American Fossil Fuels: The New Alternative Energy Source

The explosion of the Gulf oil platform this past week is a useful crisis for those advocates who hope to further restrict and prevent the extraction of fossil fuels in the United States. The recent coal mining accident in Virginia is another opportunity to shut down vital energy extraction activities in the United States. Fossil fuel extraction in the United States remains a vital and most useful opportunity for solving a wide range of human problems around the world for a number of reasons:

1. The U.S. has an abundance of fossil fuels. Most Americans are surprised to find out that the two largest suppliers of oil to the United States are Canada and Mexico. Each nation draws billions of dollars in economic activity from the United States to provide these vast supplies. Is it not logical to conclude that the United States, lodged between these two massive suppliers, has resources of its own that remain untapped? Of the three major fossil fuels, the United States is in the top ten of two of the fossil fuels' proven reserves globally. The U.S. has the largest proven reserves of coal and the fifth-largest proven reserves of natural gas. At current prices, oil can also be a major source using shale extraction techniques and expanding the available regions of exploration in the coastal waters of the United States. The rabid advocacy of environmental groups creates an unstable environment for oil exploration here since companies have little idea whether their finds will be shut down or regulated out of existence by the latest scandal. This hostile economic environment has damaged our national energy security.

2. Environmental jingoism increases global pollution. The American obsession with stopping energy production has reduced jobs in this industry and produced cleaner air and water in the United States. But if pollution is indeed a global phenomenon, then the energy regulations of America may have actually increased global pollution. As energy consumption has continued to increase dramatically in the U.S. and worldwide, energy production has moved from the overregulated United States into locations with vastly inferior environmental regulations. While Americans obsess about the latest spill in the gulf, Nigeria announces casually the 14,000 tons of oil lost in its ecosystems this past year due to accidents and sabotage. That number has increased dramatically in the last few years, and there is little indication that any sort of public outcry will reduce or even modify energy extraction in a major producer such as the country of Nigeria. Similar observations can be made about dozens of other oil-producing states, including Russia and Mexico. Moreover, the shift from domestic production increases the risk of oil spills related to the traffic of tankers that must transport these vast amounts of oil back to the United States. The spills and the ships themselves contribute greatly to global pollution.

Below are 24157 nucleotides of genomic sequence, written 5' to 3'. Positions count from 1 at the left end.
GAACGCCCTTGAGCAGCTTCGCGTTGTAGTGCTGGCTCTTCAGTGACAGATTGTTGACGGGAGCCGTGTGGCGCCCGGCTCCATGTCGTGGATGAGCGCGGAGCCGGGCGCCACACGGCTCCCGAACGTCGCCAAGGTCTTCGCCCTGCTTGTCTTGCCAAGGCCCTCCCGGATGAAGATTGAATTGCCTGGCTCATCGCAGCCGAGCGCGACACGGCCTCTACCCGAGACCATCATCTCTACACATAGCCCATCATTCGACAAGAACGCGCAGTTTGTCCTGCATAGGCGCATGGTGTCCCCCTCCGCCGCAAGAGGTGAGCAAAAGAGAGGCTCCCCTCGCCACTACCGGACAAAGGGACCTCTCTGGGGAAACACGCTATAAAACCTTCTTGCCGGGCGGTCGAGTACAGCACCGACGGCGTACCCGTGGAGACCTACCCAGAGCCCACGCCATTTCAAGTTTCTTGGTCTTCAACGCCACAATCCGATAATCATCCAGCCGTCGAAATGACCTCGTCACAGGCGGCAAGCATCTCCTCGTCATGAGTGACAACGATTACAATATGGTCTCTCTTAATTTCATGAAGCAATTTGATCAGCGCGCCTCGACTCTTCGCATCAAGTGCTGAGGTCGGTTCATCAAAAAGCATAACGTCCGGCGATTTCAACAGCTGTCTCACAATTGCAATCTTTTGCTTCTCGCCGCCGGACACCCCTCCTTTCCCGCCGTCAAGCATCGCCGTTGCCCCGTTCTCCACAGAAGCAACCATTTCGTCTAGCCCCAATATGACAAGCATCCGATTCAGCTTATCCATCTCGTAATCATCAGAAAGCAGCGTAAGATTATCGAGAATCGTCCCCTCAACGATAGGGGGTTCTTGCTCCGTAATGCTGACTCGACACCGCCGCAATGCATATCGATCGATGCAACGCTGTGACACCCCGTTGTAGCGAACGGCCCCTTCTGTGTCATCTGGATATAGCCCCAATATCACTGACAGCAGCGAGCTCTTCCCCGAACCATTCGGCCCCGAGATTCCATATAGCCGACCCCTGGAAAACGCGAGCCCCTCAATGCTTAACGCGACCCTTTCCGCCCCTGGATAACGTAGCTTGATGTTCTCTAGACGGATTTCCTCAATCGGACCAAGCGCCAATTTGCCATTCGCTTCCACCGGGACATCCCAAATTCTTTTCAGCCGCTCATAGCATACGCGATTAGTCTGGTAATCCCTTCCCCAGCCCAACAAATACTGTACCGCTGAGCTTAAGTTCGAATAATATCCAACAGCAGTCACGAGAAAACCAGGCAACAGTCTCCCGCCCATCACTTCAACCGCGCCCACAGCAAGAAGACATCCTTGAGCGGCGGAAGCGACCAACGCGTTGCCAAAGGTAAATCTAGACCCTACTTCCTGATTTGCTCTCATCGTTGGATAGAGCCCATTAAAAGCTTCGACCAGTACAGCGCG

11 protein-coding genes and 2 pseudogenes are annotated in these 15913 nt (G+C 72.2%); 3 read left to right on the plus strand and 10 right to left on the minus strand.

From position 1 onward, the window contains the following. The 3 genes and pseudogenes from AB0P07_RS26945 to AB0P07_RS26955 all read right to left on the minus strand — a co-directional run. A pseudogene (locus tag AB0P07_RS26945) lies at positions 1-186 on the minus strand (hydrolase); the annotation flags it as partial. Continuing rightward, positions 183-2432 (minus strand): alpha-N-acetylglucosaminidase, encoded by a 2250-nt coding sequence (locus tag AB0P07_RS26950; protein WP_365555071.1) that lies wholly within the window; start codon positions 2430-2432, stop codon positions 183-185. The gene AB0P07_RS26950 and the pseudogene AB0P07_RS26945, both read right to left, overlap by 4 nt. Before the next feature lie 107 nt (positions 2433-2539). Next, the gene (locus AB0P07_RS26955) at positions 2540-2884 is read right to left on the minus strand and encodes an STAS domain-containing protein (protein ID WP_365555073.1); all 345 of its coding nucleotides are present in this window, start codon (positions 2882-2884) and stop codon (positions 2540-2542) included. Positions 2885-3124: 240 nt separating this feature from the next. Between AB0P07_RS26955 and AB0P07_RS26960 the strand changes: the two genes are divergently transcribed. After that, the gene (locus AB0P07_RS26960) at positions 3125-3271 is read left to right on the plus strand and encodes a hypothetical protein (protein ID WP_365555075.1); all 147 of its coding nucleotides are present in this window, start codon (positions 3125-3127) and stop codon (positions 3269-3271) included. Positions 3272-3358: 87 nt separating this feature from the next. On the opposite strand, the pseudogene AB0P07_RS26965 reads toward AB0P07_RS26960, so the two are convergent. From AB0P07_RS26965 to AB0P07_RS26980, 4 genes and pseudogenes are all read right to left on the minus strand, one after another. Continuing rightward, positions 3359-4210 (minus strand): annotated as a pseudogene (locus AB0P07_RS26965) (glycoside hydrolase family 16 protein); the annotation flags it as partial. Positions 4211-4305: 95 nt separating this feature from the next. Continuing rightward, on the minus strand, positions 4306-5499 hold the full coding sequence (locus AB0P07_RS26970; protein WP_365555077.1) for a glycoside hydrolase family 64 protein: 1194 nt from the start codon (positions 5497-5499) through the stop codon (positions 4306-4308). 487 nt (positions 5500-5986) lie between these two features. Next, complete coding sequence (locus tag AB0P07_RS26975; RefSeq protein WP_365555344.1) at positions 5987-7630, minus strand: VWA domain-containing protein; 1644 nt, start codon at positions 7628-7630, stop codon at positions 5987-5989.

3. Foreign oil trade funds dangerous anti-American activities that increase costs for everyone and result in catastrophic human harms. For the past thirty years, the oil trade has transferred approximately $1 trillion a year from the U.S., Europe, and Japan to some of the most dangerous governments in the world. Among the top ten nations in proven reserves are Saudi Arabia, Iran, Iraq, Kuwait, Venezuela, Russia, Libya, and Nigeria. Only Canada stands as a solitary island of political docility in this list. It is difficult to calculate the immense costs associated with funding the radical anti-American and anti-human agendas of these oil super-states. The genocides of Sudan are funded by oil sold to China. Even higher-priced crude extracted in the United States would reduce our costs in counteracting these states, who take their oil-funded largess and make extravagant weapons purchases, WMD programs, nuclear weapons, genocidal militias, and terrorist training facilities. The oil trade represents the largest transfer of wealth from rich to poor societies in human history. Despite that egalitarian premise, it is difficult to see anything ideal about the social ramifications of the oil trade. Both the giver and the receivers of this cash have been damaged by the transactions. 

For those looking for a cheap alternative to our current fossil fuel addiction, you may do well to look in your own backyard. America's fossil fuels may be the best way to restore economic vigor, fight the war on terrorism, and protect the global environment. The proud displays of jingoistic environmental nativism have painted our nation into an ugly corner. Kermit the frog was right -- it's not easy being green. 

Ben Voth is an associate professor of communication and director of speech and debate programs at Southern Methodist University.